We pay less attention to shooting victims who survive. There is not the finality of a funeral for them. They live on — often in pain and misery - for years, even decades.

Even if the wounds are minor, the scars are deep. The trauma lasts.

Last year in Philadelphia, 247 men, women and children were victims of homicide. That's a distressing number that nonetheless carries hopeful news: homicide is in the decline here and elsewhere. In contrast, there were 324 homicide victims in 2011.

In 2013, the number of those wounded by guns numbered 1,128 — nearly five times the number of homicides. Nearly half of these shooting victims were under the age of 25. Two were under the age of 10.

Like Mr. Brady, many will face a lifetime struggling with physical and mental maladies. Unlike Mr. Brady, many do not have the financial or personal resources to help them move forward. The poorest and most seriously injured end up as wards of the state, living in nursing homes as shells of their former selves.

When they die, it's likely no one will be prosecuted for their deaths. Justice has passed them by, even though, like Jim Brady, they were victims of murder — murder done in slow motion.

__ Philadelphia Daily News



When we turn on the taps in our homes, we take it for granted that clean, safe water will flow forth from them.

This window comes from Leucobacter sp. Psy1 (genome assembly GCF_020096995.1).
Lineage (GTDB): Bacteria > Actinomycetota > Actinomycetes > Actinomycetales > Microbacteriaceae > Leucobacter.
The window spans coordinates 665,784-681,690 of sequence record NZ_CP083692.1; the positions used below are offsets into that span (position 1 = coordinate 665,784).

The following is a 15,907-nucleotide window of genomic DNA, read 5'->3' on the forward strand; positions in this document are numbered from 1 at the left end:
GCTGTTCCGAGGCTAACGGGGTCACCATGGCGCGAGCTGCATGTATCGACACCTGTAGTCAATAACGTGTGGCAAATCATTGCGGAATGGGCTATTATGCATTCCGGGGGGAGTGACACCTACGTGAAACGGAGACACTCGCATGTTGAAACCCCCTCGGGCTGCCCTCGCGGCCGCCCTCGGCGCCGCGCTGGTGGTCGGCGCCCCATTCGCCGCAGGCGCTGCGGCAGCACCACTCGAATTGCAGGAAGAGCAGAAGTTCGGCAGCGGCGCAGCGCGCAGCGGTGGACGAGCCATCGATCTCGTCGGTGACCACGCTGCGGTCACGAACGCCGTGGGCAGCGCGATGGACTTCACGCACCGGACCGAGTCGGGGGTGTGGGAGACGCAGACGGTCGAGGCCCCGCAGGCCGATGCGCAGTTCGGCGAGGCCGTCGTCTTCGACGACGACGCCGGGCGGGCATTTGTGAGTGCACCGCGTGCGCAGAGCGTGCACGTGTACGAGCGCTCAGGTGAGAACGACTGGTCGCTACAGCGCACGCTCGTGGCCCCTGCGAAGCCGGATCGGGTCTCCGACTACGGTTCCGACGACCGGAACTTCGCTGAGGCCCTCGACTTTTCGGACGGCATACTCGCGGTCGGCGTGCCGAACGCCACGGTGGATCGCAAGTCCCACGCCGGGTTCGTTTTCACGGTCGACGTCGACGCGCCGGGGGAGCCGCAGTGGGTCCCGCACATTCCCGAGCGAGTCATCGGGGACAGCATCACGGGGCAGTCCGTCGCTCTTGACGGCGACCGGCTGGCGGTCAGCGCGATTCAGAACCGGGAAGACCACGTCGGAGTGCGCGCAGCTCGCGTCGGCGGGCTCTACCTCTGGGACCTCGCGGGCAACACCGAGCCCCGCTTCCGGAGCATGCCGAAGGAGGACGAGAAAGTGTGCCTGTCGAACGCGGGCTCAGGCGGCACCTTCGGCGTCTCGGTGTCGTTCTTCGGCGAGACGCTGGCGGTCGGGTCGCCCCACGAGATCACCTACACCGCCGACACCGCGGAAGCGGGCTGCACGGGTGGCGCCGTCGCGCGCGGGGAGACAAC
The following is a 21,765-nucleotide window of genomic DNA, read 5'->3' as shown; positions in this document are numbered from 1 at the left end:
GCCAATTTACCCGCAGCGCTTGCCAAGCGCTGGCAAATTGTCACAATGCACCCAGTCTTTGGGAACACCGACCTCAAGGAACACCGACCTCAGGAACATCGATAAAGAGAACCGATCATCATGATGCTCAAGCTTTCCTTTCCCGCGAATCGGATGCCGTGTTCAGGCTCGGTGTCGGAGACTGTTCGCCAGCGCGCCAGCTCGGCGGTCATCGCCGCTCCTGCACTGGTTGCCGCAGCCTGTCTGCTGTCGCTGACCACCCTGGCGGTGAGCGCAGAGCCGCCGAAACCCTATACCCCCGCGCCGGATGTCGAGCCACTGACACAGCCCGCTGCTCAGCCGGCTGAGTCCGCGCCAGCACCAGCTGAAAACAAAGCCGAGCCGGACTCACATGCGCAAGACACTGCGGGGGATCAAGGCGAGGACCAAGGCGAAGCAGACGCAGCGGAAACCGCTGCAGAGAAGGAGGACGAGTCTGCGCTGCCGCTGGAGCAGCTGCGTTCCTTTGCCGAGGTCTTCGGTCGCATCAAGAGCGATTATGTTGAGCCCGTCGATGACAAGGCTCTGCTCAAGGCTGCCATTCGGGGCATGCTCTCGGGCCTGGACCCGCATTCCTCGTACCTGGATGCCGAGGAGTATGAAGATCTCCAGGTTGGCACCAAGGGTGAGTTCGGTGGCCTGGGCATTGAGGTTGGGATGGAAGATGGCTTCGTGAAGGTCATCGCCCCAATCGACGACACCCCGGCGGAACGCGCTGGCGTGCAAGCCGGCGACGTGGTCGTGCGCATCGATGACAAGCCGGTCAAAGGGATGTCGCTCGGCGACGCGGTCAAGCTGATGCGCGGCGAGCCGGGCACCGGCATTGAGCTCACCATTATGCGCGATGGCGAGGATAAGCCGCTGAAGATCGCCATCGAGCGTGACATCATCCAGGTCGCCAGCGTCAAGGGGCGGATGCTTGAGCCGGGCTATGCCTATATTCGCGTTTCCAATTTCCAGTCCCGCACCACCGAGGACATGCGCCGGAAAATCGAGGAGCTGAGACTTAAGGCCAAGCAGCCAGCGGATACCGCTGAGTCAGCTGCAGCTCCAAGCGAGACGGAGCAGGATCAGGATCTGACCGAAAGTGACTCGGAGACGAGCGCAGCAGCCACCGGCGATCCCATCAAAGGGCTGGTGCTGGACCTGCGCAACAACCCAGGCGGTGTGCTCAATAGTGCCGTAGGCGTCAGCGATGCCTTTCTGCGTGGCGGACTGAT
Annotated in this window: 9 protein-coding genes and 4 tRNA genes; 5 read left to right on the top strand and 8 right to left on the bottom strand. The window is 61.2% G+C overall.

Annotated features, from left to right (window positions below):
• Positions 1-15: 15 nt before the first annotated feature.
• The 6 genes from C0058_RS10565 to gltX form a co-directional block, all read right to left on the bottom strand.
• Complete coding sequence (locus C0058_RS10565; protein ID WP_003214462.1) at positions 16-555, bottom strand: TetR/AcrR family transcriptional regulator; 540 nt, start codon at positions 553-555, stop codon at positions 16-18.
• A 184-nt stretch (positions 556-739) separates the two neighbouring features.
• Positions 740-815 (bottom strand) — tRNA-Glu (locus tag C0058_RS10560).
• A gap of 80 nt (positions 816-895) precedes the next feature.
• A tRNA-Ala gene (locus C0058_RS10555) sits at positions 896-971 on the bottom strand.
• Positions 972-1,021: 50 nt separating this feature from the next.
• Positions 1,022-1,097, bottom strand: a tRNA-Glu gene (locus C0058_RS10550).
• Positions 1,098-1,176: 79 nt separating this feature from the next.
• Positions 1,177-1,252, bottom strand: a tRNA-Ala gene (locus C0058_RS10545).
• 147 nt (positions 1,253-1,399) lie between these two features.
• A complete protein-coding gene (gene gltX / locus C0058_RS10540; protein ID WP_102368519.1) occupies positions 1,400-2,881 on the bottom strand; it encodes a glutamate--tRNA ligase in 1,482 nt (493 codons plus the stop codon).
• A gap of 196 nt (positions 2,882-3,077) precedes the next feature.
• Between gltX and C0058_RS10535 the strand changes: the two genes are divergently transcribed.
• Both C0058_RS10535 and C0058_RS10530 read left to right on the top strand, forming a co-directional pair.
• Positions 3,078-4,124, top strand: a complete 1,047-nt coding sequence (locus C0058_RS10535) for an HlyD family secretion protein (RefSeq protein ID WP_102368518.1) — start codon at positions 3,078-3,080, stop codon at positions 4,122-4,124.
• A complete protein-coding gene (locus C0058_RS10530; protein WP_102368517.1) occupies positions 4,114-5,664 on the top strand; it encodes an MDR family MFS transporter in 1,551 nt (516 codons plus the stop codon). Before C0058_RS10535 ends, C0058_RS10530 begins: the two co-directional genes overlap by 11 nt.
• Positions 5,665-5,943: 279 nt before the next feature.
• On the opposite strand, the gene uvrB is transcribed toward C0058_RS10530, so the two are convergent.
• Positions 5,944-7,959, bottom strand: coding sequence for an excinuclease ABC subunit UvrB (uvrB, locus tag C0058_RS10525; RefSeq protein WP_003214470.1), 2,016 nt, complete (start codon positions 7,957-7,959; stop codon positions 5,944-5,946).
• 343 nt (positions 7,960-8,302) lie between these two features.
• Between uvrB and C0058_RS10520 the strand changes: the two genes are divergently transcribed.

We shouldn't.

The folks in Toledo, Ohio, certainly won't. They endured a two-day period last week when they were told not to drink water from the city's municipal system because it had been infiltrated with a toxic by-product of algae that has bloomed in nearby Lake Erie in atypical abundance this summer. The same goes for the people in Charleston, W.Va., who had to suffer through an even longer stretch without water earlier this year due to a chemical spill in the Elk River.

In fact, it's only been a relatively recent development in our history that readily available clean water has been a ho-hum fact of life. Waterborne diseases were once surefire killers in every corner of the globe, and there are still some outposts in the world, most notably sub-Saharan Africa, where the lack of potable water is a catalyst for sickness and death.